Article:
The Replacements

     Sorry, Ma, Forgot to Take Out the Trash (Twin/Tone, 1981)
      Stink (Twin/Tone, 1982)
     Hootenanny (Twin/Tone, 1983)
      Let It Be (Twin/Tone, 1984)
    The Shit Hits the Fans (Twin/Tone, 1985)
      Tim (Sire, 1985)
     Boink! (Glass U.K., 1986)
     Pleased to Meet Me (Sire, 1987)
   Don't Tell a Soul (Sire, 1989)
   All Shook Down (Sire, 1990)
    All for Nothing/Nothing for All (Reprise, 1997)
     Don't You Know Who I Think I Was? (Sire/Reprise/Rhino, 2006)

The Replacements were one of the all-time great American garage bands, a freewheeling mess of four Minnesota punk rockers who knew how to turn dead-end adolescent malaise into a grand joke. They burst out of the Eighties hardcore underground with music that told you something about where they came from and what they wanted: Here were songs about dads, songs about jobs, songs about drinking buddies you couldn't get away from and long boring drives through the Midwestern winter and quitting school and going to work and never going fishing. In their legendary live shows, the 'Mats would shamble through drunken destructions of Seventies pop trash before blasting off into one of Paul Westerberg's amazing original tunes, while Westerberg choked on his own raggedy voice and guitarist Bob Stinson urged the crowd, "You gotta boo!" From hilarity to heartbreak, the Replacements' emotional realness made other hardcore bands sound like sitcoms.

The early records hold up smashingly well, especially the cleanly recorded and brilliantly played Stink, which offers the ballad "Go" between manic sure shots like "Gimme Noise," "Fuck School," and "God Damn Job" ("God damn it/God damn it/God damn/I need a god damn job"). But Let It Be is where the 'Mats went overboard and claimed a national audience. Westerberg rasps with the nyuk-nyuk-nyuk snicker of the wiseass kid who learned early how to joke his way out of getting his ass kicked. The band charges through breathlessly funny brat-punk tantrums and a cover of Kiss' "Black Diamond." But behind all the noise, Westerberg bares his tender heart in "Favorite Thing," "I Will Dare," and the surprise acoustic ballad "Unsatisfied." An American adolescence in all its agony and ecstasy. (In 2008, Rhino Records released remastered and expanded editions of Let it Be and each of the Replacements' other studio albums.)

Tim sealed the triumph with growing-up tales like "Bastards of Young," "Left of the Dial," and "Swingin Party." Westerberg channels the voice of a young, scared John Lennon in the album-closing "Here Comes a Regular," the devastating acoustic confessional of a party commando who ages into a bitter old man right before your ears. You can hear a typically rowdy Replacements show on the live cassette The Shit Hits the Fans, confiscated from a fan's tape recorder during an Oklahoma City gig. Paul serenades the crowd with the Jackson 5's "I'll Be There," singing the first verse over and over because he can't remember the others, until the band locks into the guitar blowout "Can't Hardly Wait," Bob Stinson's finest moment. Around this time, the band also put on Saturday Night Live's best musical performance ever, playing "Kiss Me on the Bus" and "Bastards of Young" on the show of January 18, 1986.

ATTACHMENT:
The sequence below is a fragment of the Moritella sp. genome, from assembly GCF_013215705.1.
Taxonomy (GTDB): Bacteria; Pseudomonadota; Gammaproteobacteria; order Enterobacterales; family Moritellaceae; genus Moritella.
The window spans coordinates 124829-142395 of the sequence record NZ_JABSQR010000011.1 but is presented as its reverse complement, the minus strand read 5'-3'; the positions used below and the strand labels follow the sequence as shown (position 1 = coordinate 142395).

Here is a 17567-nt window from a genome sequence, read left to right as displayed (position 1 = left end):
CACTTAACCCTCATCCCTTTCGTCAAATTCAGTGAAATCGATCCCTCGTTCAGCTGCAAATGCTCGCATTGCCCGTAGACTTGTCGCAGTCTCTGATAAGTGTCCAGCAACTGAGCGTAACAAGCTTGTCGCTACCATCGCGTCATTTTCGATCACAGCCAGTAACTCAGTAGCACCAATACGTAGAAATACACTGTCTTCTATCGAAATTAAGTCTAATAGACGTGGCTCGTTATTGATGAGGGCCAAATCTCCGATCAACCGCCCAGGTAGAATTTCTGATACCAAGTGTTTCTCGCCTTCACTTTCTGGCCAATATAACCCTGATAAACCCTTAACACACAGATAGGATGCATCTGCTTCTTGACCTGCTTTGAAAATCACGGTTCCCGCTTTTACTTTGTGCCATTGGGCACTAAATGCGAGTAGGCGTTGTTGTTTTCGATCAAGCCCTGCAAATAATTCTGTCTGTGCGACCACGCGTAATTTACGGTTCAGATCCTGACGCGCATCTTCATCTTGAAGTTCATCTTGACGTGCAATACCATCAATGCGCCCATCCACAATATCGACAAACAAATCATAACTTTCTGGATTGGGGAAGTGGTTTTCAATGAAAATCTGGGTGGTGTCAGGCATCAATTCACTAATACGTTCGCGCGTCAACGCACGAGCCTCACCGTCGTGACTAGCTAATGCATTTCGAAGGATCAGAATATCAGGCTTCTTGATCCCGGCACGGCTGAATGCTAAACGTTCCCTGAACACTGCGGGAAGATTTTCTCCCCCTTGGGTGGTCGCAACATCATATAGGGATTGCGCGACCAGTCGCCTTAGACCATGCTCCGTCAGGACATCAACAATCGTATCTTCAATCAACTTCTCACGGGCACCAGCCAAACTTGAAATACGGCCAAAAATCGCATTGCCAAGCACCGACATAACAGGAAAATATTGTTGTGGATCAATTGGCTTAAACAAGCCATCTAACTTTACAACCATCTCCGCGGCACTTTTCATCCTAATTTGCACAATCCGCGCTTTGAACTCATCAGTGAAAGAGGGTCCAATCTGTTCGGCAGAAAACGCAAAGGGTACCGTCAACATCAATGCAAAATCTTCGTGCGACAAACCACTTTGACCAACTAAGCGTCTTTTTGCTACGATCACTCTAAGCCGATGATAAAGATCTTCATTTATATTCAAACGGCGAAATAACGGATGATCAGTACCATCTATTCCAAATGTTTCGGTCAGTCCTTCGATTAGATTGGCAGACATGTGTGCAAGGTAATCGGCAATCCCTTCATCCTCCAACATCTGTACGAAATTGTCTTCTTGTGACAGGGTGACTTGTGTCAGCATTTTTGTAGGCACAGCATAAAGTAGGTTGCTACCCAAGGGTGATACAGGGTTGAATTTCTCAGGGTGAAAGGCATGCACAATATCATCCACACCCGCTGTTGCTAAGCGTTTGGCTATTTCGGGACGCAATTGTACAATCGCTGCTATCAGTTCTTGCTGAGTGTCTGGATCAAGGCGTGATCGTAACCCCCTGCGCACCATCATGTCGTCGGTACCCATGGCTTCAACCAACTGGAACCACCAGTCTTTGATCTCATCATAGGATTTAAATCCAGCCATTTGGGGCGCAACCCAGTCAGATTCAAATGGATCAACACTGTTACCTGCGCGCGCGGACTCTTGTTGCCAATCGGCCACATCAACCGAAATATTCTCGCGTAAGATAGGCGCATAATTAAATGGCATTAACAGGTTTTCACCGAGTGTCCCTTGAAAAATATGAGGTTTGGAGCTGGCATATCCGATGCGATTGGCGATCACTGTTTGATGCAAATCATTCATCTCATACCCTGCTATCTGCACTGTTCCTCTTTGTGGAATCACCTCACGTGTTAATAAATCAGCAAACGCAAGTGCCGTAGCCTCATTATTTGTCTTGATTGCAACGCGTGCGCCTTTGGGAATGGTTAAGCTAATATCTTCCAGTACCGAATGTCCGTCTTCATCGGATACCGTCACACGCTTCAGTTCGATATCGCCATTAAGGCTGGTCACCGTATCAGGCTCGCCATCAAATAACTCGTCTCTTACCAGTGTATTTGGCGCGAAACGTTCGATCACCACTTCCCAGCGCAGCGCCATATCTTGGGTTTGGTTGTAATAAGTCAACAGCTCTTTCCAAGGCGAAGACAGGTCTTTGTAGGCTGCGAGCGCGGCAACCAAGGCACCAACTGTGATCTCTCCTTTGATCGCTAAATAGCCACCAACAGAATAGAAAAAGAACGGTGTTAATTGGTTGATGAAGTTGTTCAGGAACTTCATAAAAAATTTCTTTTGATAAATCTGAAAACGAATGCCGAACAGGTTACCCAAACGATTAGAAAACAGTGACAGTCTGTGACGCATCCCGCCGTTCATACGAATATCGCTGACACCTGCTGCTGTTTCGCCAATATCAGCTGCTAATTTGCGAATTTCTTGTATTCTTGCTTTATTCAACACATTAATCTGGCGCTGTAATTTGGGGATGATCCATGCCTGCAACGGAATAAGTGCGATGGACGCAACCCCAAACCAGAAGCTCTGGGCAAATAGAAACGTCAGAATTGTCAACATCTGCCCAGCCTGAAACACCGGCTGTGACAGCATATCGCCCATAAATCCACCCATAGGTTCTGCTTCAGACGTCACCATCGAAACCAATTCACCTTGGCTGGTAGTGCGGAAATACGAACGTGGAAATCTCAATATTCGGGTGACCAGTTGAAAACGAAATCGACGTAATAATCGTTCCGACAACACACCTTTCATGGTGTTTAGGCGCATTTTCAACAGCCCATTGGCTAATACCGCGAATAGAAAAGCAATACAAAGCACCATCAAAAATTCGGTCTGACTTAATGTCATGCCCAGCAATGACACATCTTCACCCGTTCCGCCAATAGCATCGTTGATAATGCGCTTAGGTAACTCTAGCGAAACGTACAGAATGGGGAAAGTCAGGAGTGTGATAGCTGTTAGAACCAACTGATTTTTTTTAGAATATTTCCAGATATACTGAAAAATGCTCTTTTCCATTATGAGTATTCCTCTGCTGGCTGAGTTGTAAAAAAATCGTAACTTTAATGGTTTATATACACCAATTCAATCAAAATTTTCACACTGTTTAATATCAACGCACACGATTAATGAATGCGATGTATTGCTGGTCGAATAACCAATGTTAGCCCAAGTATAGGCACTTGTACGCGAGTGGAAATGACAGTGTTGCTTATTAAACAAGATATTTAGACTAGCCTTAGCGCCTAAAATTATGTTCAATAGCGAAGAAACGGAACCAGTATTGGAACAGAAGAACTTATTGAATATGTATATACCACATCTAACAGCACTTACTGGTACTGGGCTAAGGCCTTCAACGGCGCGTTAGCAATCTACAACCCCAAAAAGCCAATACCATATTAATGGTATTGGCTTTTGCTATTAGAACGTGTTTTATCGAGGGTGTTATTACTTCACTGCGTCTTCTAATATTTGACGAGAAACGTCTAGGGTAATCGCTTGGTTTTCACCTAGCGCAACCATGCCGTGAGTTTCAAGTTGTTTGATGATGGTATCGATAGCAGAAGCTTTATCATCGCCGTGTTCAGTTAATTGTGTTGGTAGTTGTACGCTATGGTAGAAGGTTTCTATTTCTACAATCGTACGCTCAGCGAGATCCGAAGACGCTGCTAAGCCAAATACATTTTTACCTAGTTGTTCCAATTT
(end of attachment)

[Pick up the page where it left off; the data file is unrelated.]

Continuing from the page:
Like so many other youthful rock hellions, the 'Mats flailed when it came time to grow up or blow up. They fired Bob Stinson under cloudy circumstances, in late 1986, and never got close to their old guitar fire again. Pleased to Meet Me is well sung, poorly played, terribly recorded, and often spoiled by a two-bit horn section (who must have offered the band a ride to the studio) despite the excellence of songs like "Alex Chilton," "Skyway," and especially "I.O.U." Don't Tell a Soul was a nod to Modern Rock radio, which did not nod back. All Shook Down had an ace ballad about crashing an old flame's wedding, "Nobody," which pointed to the rugged, mature solo style that Westerberg never followed through on.

The 'Mats even priced themselves out of the indie-rock live scene, opening for Tom Petty instead—believe it or not, that sort of thing was considered a shrewd business move in the Eighties. The band's final years are summed up in a moment on the live bootleg Shit, Shave, and Shower, where you can hear the Petty fans jeer and boo. Bassist Tommy Stinson mutters, "Fine, we'll play 'Achin' to Be' for the little nimrods." And then the band plays "Achin' to Be." Sad.

Of course there were solo albums, and lousy ones they were, too, though Tommy's live shows have always been a gas. We all expected too much from Paul, didn't we? Westerberg rocked on his 1993 solo debut 14 Songs, but after it tanked, his music became so forced and grudging that it was depressing to hear—the man really seemed to hate his job. Tommy Stinson recorded solo, after leading the bands Bash & Pop and Perfect, and joining Guns n' Roses. Even weirder, he appeared in Puff Daddy's "It's All About the Benjamins" video—hell, on a good night for the Replacements, it was barely even about the Abrahams. Bob Stinson died from drugs in 1995.

1986's Boink! Collects rarities like the lost classic "Nowhere Is My Home," an '85 outtake that would have been the best song on Tim. All for Nothing/Nothing for All is a poorly selected two-CD summary of the Sire years, emphasizing crap like "The Ledge" and "Talent Show." But at least it gathers "I'll Be You," "Nobody," and a studio mix of "Can't Hardly Wait" cut during the Tim sessions: at long last, a properly big-sounding version of this big-hearted song. Don't You Know Who I Think I Was is a career-spanning best-of that somehow leaves out "Androgynous" and "I.O.U" but is otherwise a decent introduction to the band.

Portions of this album guide appeared in The New Rolling Stone Album Guide (Fireside, 2004).

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